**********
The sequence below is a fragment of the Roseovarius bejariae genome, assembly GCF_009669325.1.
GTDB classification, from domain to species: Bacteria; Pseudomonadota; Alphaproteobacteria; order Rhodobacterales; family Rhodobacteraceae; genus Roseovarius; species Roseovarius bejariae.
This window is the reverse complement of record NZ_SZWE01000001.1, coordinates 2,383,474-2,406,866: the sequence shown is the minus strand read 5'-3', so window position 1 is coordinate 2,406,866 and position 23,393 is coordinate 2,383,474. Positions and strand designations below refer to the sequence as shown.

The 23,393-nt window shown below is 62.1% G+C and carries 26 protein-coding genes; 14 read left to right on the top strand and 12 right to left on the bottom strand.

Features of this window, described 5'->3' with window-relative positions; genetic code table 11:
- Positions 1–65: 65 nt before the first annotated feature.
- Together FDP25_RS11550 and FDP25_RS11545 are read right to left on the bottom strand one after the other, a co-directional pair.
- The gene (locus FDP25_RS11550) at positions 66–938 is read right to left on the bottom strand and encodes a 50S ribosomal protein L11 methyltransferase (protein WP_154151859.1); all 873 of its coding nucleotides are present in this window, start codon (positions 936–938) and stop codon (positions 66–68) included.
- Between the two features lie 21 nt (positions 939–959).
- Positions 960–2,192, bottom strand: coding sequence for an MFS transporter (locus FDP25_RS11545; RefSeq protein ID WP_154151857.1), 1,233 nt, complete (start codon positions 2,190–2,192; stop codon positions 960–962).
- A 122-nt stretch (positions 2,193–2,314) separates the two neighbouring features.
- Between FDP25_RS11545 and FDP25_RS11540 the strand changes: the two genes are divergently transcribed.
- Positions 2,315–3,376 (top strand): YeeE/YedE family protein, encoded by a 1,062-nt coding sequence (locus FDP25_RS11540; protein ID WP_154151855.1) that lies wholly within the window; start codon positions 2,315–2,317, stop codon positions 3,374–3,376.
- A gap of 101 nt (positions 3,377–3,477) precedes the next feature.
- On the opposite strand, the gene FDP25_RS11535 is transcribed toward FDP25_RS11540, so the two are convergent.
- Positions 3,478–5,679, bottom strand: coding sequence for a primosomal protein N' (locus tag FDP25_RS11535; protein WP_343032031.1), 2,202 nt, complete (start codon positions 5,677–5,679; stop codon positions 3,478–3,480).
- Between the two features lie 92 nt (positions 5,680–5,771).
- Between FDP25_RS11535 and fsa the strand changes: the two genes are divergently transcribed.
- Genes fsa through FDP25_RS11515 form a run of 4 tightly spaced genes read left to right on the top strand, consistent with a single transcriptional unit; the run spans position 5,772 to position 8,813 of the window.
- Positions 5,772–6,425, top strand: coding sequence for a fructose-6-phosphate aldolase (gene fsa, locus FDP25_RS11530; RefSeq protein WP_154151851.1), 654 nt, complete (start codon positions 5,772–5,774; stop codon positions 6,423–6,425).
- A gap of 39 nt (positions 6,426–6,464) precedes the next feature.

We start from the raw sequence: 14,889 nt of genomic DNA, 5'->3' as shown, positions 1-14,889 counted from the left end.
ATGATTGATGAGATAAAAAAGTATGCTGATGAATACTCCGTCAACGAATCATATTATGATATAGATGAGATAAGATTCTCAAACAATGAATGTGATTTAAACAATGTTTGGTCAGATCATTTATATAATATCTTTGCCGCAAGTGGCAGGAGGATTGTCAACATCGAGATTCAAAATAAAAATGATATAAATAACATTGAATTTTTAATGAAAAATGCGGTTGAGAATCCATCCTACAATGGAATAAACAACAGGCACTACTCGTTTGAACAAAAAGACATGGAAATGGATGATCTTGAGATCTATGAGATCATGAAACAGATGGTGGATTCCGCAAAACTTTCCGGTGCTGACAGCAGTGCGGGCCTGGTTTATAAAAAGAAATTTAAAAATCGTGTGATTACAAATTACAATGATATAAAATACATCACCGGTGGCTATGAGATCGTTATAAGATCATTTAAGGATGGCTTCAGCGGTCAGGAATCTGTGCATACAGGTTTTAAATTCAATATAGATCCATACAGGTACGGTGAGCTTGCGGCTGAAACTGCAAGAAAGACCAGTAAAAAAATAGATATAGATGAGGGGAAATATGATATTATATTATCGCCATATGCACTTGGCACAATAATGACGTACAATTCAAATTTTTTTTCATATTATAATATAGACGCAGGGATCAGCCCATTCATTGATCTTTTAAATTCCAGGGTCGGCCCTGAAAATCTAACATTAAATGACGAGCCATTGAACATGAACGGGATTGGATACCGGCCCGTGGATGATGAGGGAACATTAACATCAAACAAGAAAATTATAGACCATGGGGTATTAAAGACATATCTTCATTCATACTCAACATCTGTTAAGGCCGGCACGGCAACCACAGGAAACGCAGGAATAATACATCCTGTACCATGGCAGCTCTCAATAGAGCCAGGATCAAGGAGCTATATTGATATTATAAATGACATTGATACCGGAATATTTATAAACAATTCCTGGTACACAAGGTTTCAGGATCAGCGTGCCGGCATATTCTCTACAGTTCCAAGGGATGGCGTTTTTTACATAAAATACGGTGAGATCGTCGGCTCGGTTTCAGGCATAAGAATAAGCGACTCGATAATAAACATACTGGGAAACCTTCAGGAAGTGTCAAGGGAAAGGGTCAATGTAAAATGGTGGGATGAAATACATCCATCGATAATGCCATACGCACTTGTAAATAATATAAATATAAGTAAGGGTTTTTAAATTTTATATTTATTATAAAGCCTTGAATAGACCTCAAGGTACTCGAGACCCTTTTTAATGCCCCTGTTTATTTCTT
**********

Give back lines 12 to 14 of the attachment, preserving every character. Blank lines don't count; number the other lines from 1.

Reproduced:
- Between FDP25_RS11545 and FDP25_RS11540 the strand changes: the two genes are divergently transcribed.
- Positions 2,315–3,376 (top strand): YeeE/YedE family protein, encoded by a 1,062-nt coding sequence (locus FDP25_RS11540; protein ID WP_154151855.1) that lies wholly within the window; start codon positions 2,315–2,317, stop codon positions 3,374–3,376.
- A gap of 101 nt (positions 3,377–3,477) precedes the next feature.